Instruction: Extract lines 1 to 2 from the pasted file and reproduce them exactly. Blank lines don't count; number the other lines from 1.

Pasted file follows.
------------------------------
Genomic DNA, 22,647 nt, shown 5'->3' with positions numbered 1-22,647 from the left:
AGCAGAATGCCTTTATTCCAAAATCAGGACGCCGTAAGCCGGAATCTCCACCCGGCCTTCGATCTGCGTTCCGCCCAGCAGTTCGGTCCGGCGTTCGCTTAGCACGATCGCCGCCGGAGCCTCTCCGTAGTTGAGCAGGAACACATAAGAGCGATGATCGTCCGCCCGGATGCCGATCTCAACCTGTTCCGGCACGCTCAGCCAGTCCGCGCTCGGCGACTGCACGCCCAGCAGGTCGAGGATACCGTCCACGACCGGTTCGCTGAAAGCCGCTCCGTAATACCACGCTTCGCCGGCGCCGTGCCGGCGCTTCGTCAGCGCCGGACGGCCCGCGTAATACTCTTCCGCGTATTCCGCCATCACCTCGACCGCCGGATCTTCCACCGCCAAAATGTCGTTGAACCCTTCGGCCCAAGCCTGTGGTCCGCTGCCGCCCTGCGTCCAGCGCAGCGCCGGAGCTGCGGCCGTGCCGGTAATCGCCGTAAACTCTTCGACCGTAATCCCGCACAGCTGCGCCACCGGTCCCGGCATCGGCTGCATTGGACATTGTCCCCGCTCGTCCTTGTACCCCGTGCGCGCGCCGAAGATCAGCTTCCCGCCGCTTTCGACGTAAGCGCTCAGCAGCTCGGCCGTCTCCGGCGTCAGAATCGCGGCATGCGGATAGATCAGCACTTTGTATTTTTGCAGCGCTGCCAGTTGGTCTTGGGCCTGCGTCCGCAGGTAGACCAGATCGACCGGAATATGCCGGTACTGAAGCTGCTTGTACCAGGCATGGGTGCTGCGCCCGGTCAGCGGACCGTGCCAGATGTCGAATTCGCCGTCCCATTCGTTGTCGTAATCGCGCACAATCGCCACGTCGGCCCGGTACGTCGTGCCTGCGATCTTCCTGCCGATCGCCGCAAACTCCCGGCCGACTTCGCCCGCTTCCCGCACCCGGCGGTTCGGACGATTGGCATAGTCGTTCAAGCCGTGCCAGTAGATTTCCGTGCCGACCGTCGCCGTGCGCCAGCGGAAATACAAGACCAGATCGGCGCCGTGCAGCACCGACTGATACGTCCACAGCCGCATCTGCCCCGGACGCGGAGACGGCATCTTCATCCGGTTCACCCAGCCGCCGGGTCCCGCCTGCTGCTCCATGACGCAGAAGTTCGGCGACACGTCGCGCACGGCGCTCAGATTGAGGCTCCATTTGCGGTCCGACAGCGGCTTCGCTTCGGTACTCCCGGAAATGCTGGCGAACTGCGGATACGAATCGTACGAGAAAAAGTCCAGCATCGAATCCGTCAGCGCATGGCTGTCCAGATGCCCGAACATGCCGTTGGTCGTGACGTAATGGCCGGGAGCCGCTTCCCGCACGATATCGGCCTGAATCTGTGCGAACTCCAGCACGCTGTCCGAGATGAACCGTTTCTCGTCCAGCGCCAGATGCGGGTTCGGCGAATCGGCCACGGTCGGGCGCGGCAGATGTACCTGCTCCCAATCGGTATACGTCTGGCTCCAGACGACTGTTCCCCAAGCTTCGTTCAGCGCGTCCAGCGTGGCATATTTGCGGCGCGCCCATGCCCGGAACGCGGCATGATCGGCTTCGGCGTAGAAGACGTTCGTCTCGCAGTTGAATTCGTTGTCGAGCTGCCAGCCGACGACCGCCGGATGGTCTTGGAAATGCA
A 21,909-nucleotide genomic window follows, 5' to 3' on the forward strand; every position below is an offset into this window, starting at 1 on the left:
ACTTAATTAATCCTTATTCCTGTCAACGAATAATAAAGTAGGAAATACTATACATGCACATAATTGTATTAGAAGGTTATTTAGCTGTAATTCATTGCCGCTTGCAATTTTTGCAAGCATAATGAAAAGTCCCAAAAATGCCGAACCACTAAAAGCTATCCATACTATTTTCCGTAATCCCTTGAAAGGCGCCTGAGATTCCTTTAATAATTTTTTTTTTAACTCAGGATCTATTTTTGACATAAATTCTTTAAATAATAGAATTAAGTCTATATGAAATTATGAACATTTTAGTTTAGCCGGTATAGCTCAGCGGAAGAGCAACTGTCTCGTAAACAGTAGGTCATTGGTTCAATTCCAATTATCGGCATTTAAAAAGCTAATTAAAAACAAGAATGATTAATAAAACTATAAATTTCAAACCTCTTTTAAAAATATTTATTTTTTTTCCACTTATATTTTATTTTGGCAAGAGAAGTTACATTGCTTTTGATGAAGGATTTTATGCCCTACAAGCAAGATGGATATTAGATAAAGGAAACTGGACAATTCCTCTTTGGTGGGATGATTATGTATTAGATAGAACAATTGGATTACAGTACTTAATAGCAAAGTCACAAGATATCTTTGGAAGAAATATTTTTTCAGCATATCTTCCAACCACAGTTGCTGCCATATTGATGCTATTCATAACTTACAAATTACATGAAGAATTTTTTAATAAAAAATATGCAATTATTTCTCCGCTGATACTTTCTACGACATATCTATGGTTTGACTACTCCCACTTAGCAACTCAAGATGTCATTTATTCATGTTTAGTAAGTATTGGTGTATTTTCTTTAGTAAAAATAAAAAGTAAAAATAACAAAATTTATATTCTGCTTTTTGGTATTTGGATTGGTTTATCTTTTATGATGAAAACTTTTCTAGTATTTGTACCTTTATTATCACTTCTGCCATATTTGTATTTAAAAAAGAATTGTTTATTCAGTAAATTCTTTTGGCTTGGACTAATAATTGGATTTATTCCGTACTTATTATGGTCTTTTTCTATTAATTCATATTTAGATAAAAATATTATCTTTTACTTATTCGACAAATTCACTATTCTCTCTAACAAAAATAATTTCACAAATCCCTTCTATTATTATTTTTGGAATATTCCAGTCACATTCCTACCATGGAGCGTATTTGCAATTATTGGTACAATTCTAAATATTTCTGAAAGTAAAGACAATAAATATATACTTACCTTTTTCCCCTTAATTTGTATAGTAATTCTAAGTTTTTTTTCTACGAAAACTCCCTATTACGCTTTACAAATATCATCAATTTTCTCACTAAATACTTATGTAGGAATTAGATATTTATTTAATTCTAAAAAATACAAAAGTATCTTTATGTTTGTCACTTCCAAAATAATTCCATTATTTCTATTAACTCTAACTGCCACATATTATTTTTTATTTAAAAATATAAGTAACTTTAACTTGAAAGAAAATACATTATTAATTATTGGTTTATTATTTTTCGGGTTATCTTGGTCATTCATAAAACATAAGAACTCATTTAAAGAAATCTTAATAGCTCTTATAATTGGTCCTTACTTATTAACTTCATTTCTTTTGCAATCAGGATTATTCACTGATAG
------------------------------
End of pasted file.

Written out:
Genomic DNA, 22,647 nt, shown 5'->3' with positions numbered 1-22,647 from the left:
AGCAGAATGCCTTTATTCCAAAATCAGGACGCCGTAAGCCGGAATCTCCACCCGGCCTTCGATCTGCGTTCCGCCCAGCAGTTCGGTCCGGCGTTCGCTTAGCACGATCGCCGCCGGAGCCTCTCCGTAGTTGAGCAGGAACACATAAGAGCGATGATCGTCCGCCCGGATGCCGATCTCAACCTGTTCCGGCACGCTCAGCCAGTCCGCGCTCGGCGACTGCACGCCCAGCAGGTCGAGGATACCGTCCACGACCGGTTCGCTGAAAGCCGCTCCGTAATACCACGCTTCGCCGGCGCCGTGCCGGCGCTTCGTCAGCGCCGGACGGCCCGCGTAATACTCTTCCGCGTATTCCGCCATCACCTCGACCGCCGGATCTTCCACCGCCAAAATGTCGTTGAACCCTTCGGCCCAAGCCTGTGGTCCGCTGCCGCCCTGCGTCCAGCGCAGCGCCGGAGCTGCGGCCGTGCCGGTAATCGCCGTAAACTCTTCGACCGTAATCCCGCACAGCTGCGCCACCGGTCCCGGCATCGGCTGCATTGGACATTGTCCCCGCTCGTCCTTGTACCCCGTGCGCGCGCCGAAGATCAGCTTCCCGCCGCTTTCGACGTAAGCGCTCAGCAGCTCGGCCGTCTCCGGCGTCAGAATCGCGGCATGCGGATAGATCAGCACTTTGTATTTTTGCAGCGCTGCCAGTTGGTCTTGGGCCTGCGTCCGCAGGTAGACCAGATCGACCGGAATATGCCGGTACTGAAGCTGCTTGTACCAGGCATGGGTGCTGCGCCCGGTCAGCGGACCGTGCCAGATGTCGAATTCGCCGTCCCATTCGTTGTCGTAATCGCGCACAATCGCCACGTCGGCCCGGTACGTCGTGCCTGCGATCTTCCTGCCGATCGCCGCAAACTCCCGGCCGACTTCGCCCGCTTCCCGCACCCGGCGGTTCGGACGATTGGCATAGTCGTTCAAGCCGTGCCAGTAGATTTCCGTGCCGACCGTCGCCGTGCGCCAGCGGAAATACAAGACCAGATCGGCGCCGTGCAGCACCGACTGATACGTCCACAGCCGCATCTGCCCCGGACGCGGAGACGGCATCTTCATCCGGTTCACCCAGCCGCCGGGTCCCGCCTGCTGCTCCATGACGCAGAAGTTCGGCGACACGTCGCGCACGGCGCTCAGATTGAGGCTCCATTTGCGGTCCGACAGCGGCTTCGCTTCGGTACTCCCGGAAATGCTGGCGAACTGCGGATACGAATCGTACGAGAAAAAGTCCAGCATCGAATCCGTCAGCGCATGGCTGTCCAGATGCCCGAACATGCCGTTGGTCGTGACGTAATGGCCGGGAGCCGCTTCCCGCACGATATCGGCCTGAATCTGTGCGAACTCCAGCACGCTGTCCGAGATGAACCGTTTCTCGTCCAGCGCCAGATGCGGGTTCGGCGAATCGGCCACGGTCGGGCGCGGCAGATGTACCTGCTCCCAATCGGTATACGTCTGGCTCCAGACGACTGTTCCCCAAGCTTCGTTCAGCGCGTCCAGCGTGGCATATTTGCGGCGCGCCCATGCCCGGAACGCGGCATGATCGGCTTCGGCGTAGAAGACGTTCGTCTCGCAGTTGAATTCGTTGTCGAGCTGCCAGCCGACGACCGCCGGATGGTCTTGGAAATGCA